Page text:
The Amazing Race: How Hurricane Sandy Scrambled the Political Landscape

AROUND THE TIME MR. ROVE was evaluating the hurricane’s impact on the presidential race, Newark Mayor Cory Booker was hosting more than a dozen of his storm-tossed constituents at his home in the Upper Clinton Hill neighborhood. This was retail politics taken to an extreme: after sending out an invitation via Twitter, Mr. Booker opened his home to anyone who needed a crash pad, then brought in heaping trays of chicken, fish, macaroni and cheese, potato salad, corn bread and candied yams from a local restaurant. Families snuggled up wherever they could, and exhausted local children zoned out in front of a DVD of Happy Feet, ate Halloween candy and molded animals out of Play-Doh.

If they’d had enough of the stuff, they might have sculpted a giant bust of the mayor and slapped it up on Mount Rushmore. He’d earned it.

“It meant—I can’t even explain,” Alice Bell, one of the neighbors who took refuge in Mr. Booker’s home, told The Observer, her voice cracking with emotion. “I mean, we were—I’m still overwhelmed that he would reach out to us like that.”

Mr. Booker has long enjoyed a reputation as a “supermayor” for his hands-on style. (Remember the time he rushed into a burning building to save a woman from a house fire? His constituents do.)

But while Mr. Booker, who oversees a city of under 300,000 citizens, is a master of the personal touch—and of Twitter—that option is less realistic for state and federal politicians and mayors like Michael Bloomberg, whose constituents number in the millions. (Though, had he opened his Upper East Side townhouse, which is valued at over $30 million, it would have been quite a story.)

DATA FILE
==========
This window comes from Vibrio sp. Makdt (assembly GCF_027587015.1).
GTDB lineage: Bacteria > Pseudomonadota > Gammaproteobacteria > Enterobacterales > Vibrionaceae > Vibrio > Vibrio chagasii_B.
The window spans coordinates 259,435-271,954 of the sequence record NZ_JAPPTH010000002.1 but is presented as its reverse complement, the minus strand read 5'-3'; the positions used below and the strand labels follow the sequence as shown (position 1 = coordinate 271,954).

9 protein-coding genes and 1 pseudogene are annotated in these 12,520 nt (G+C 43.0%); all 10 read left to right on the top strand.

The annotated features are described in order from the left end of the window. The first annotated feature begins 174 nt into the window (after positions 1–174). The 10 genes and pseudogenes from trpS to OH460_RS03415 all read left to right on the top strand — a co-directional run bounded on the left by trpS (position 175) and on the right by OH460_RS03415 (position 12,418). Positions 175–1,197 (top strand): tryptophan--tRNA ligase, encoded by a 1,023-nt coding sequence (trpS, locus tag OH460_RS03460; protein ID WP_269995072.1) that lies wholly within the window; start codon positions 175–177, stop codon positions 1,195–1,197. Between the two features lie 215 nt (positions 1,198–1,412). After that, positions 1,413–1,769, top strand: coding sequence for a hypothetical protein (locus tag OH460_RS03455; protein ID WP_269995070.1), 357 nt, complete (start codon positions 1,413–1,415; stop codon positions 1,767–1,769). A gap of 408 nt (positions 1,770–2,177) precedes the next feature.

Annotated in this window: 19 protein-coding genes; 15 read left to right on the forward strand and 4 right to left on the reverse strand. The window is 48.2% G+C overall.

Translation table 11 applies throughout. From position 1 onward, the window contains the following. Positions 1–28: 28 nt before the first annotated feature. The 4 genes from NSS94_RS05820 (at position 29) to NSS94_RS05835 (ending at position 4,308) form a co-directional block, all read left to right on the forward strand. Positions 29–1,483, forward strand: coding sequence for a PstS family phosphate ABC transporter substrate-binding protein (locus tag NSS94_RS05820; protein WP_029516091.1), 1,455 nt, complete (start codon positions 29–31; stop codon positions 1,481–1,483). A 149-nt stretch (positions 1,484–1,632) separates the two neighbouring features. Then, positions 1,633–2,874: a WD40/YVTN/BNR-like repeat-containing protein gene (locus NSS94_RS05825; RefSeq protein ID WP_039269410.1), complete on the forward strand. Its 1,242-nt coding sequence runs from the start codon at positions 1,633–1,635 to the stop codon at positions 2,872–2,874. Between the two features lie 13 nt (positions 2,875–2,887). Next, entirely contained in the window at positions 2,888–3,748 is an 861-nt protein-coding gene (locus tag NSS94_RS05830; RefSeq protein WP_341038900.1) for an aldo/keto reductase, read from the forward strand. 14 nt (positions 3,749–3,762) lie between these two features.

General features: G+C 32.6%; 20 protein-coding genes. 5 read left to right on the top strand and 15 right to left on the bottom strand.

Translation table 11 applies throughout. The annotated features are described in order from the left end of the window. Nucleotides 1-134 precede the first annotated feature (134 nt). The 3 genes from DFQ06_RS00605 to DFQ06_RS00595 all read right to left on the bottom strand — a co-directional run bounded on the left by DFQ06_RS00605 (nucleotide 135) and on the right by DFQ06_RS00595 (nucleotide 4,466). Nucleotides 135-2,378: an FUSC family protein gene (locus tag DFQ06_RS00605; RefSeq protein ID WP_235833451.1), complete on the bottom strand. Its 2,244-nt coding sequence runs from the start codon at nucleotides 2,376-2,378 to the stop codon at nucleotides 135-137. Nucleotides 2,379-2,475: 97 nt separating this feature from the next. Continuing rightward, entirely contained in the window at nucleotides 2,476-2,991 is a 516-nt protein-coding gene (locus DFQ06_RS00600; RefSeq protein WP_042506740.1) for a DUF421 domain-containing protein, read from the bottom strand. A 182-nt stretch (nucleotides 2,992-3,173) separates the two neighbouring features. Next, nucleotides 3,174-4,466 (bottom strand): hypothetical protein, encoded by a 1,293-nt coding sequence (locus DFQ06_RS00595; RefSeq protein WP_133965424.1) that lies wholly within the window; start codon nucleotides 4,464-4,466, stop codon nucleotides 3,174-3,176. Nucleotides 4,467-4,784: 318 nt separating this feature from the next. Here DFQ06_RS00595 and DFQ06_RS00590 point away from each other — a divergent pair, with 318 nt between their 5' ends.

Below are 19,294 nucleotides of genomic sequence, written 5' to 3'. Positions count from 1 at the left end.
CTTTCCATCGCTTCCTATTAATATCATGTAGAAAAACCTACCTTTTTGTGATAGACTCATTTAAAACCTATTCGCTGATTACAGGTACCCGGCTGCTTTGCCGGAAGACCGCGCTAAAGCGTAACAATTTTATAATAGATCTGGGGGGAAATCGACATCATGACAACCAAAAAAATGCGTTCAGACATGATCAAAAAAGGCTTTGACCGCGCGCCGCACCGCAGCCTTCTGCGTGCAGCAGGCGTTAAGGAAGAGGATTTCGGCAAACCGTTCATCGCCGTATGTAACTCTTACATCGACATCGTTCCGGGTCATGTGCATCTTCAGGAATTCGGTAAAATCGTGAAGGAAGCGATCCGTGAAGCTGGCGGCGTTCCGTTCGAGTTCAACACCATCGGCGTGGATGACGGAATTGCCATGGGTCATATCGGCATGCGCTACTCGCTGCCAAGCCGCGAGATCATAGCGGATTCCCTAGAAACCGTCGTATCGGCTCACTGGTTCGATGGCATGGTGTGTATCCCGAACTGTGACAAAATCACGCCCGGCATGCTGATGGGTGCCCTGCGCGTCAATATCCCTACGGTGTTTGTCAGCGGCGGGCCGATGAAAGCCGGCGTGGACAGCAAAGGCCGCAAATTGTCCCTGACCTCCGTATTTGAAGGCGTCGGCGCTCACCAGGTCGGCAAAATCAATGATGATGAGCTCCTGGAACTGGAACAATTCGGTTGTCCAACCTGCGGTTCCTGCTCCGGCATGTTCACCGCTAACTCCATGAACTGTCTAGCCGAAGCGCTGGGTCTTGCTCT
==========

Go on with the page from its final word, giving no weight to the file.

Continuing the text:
Mr. Booker’s response—apolitical as it seemed—was brilliant politics. “The best thing that a politician can do is keep away from politics and go volunteer, help out in giving out meals to the area, console the people that have been devastated and, in effect, give everyone a huge hug,” said political consultant George Arzt. “Don’t get in the way of first responders. You’re there as reassurance for people and inspiration.”

Mr. Christie, for his part, was so eager to avoid politics he wound up stumbling right into them. “If you think right now I give a damn about presidential politics, then you don’t know me,” he told Steve Doocy when asked about his extraordinarily warm embrace of Mr. Obama, prompting The New York Post to suggest that he make sure to reiterate his endorsement of Mr. Romney “or the Republican party will never forgive him.”

That said, given the widespread praise that has greeted Mr. Christie’s handling of the disaster, they might just have to.